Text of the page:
Michael Steele’s difficult tenure as head of the Republican National Committee from 2009 to early 2011 has been largely defined by his struggle to raise money, stay on the party’s message and/or win over key figures in the Republican establishment like Karl Rove.
But in reality, Steele’s biggest problem was that he was ahead of his time. The results of the 2008 election, as Steele argued back then, showed that the Republican Party needed to take more aggressive steps to win young, black and Hispanic voters. Instead, Republicans tapped Steele as head of the RNC to give the party a charismatic, non-white spokesman, but largely ignored his message of finding ways to appeal to new voters.
This worked in the short-term, as Republicans rode a wave of anti-Obama and anti-Washington energy to victory in 2010, but failed again in the face of an even more diverse electorate showing up this November.
Republican leaders, in their public statements since the campaign, at least, do seem to get it now: The party cannot win presidential elections in the future if 80 percent of non-white voters oppose GOP candidates.
That does not mean Republicans will now turn for advice to J.C. Watts, the former congressman from Oklahoma and one of the few black Republicans to serve in the party’s leadership in modern times. Watts floated his name Monday as a potential chairman of the Republican National Committee, but the 168 members of the committee like current chairman Reince Priebus and are likely to reelect him. He excels at fundraising and repeating party themes on television without interjecting his own thoughts, qualities both parties prize in chairpersons.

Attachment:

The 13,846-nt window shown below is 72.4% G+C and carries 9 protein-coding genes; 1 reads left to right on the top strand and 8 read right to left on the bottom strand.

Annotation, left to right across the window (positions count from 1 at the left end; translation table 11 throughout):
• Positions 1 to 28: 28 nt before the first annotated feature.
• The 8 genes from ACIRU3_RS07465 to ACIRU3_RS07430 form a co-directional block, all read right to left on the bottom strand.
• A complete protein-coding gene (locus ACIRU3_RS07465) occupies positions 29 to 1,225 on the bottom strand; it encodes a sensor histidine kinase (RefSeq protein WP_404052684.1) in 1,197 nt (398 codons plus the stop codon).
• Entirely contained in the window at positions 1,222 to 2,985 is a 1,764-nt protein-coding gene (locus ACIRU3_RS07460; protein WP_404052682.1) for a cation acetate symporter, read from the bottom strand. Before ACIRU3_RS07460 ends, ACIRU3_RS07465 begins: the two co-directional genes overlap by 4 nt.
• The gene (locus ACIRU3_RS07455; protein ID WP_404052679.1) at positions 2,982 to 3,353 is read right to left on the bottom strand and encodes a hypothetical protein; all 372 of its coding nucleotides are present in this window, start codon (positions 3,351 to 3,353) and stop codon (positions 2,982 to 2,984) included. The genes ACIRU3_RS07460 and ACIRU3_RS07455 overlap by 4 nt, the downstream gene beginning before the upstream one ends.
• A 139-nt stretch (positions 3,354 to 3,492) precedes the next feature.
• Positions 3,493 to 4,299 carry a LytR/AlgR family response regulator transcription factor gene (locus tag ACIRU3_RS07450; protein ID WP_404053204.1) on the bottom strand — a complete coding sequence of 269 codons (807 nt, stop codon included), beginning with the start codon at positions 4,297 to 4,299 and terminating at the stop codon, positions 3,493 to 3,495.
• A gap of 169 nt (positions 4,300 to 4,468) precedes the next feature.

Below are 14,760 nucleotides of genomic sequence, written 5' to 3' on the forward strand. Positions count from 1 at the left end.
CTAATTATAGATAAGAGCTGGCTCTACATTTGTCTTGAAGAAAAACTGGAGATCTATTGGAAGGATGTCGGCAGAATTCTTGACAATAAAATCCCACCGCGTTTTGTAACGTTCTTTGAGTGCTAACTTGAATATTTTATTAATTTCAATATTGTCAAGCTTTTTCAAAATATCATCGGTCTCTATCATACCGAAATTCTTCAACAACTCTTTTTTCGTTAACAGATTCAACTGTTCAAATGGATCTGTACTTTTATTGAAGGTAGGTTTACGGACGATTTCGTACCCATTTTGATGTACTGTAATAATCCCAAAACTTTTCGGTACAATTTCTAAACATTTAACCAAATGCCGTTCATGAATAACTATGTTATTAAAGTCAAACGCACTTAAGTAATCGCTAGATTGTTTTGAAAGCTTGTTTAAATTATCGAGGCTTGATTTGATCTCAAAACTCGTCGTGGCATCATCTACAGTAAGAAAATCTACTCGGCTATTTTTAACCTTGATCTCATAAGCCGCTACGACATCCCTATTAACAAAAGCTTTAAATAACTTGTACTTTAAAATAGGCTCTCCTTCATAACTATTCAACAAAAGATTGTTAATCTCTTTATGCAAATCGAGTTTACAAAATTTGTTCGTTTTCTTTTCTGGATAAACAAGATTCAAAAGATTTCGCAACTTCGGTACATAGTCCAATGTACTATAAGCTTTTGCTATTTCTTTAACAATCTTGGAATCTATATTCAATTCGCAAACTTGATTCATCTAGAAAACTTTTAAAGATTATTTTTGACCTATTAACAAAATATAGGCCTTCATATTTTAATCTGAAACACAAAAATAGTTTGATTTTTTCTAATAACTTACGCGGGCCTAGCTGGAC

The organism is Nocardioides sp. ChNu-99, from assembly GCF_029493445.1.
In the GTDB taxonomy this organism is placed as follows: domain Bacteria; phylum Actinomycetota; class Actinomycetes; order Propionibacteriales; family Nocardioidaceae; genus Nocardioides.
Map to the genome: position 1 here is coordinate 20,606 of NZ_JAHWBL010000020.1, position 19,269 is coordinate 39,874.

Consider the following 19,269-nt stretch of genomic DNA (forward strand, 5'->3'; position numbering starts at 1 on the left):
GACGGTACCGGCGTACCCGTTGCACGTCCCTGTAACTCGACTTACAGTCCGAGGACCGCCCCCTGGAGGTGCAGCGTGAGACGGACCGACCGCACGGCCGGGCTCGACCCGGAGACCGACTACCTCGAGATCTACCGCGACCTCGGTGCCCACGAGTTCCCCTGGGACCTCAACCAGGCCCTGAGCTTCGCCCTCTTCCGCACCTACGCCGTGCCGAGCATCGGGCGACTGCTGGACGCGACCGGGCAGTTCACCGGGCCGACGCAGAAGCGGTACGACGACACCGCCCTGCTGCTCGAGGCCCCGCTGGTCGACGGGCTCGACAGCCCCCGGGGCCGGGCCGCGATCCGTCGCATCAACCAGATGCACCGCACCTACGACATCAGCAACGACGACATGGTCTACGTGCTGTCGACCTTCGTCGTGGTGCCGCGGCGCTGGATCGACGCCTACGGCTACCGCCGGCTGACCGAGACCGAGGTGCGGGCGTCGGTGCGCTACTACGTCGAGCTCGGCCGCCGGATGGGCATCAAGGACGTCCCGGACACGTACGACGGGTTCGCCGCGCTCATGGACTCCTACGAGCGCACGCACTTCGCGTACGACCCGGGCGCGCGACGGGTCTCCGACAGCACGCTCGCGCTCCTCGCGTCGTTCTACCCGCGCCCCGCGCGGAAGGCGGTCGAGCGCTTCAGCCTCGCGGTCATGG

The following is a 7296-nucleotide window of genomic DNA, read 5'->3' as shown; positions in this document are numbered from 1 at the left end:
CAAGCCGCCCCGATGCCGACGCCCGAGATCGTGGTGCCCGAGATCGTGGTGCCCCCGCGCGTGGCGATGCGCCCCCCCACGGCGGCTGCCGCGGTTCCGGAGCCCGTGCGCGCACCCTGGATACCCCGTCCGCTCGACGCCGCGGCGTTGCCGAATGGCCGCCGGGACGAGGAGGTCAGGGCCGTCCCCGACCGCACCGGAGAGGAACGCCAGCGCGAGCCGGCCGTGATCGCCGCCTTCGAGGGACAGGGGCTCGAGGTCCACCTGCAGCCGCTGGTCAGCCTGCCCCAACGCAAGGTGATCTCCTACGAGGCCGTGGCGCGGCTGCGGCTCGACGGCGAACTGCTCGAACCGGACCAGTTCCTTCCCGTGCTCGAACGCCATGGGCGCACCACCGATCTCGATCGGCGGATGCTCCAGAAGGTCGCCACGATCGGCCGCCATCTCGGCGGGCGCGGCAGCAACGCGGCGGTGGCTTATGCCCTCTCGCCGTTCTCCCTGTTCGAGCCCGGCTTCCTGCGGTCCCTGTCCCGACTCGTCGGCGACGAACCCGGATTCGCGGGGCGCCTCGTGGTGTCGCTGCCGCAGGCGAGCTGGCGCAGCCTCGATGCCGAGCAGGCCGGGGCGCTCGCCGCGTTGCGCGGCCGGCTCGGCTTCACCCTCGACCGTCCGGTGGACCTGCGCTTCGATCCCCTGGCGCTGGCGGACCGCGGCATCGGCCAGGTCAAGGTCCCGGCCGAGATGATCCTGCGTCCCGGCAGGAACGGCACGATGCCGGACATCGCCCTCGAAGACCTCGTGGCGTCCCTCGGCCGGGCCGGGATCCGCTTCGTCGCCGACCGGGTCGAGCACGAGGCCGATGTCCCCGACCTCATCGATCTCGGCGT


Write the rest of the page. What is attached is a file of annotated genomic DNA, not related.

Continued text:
More importantly, having Watts, Priebus or Steele as party chairman is not that significant. Few voters in America are familiar with each party’s official chairman. Instead, what’s important for Republicans to win young and minority voters is policy stances, particularly on issues like immigration, the tone those stances are communicated in, and the candidates who are actually on the ballot. No party chairman could undo the damage from Romney’s rhetoric in 2011 on immigration, which generated strong opposition from Latinos, or his comment about blacks and others voting for Obama because he gave them financial gifts.
Republicans are now actively discussing how to win over minority voters. The proof will be in how they actually execute that vision, and that will have little to do with the party chairman.
Follow Perry Bacon Jr. on Twitter at @perrybaconjr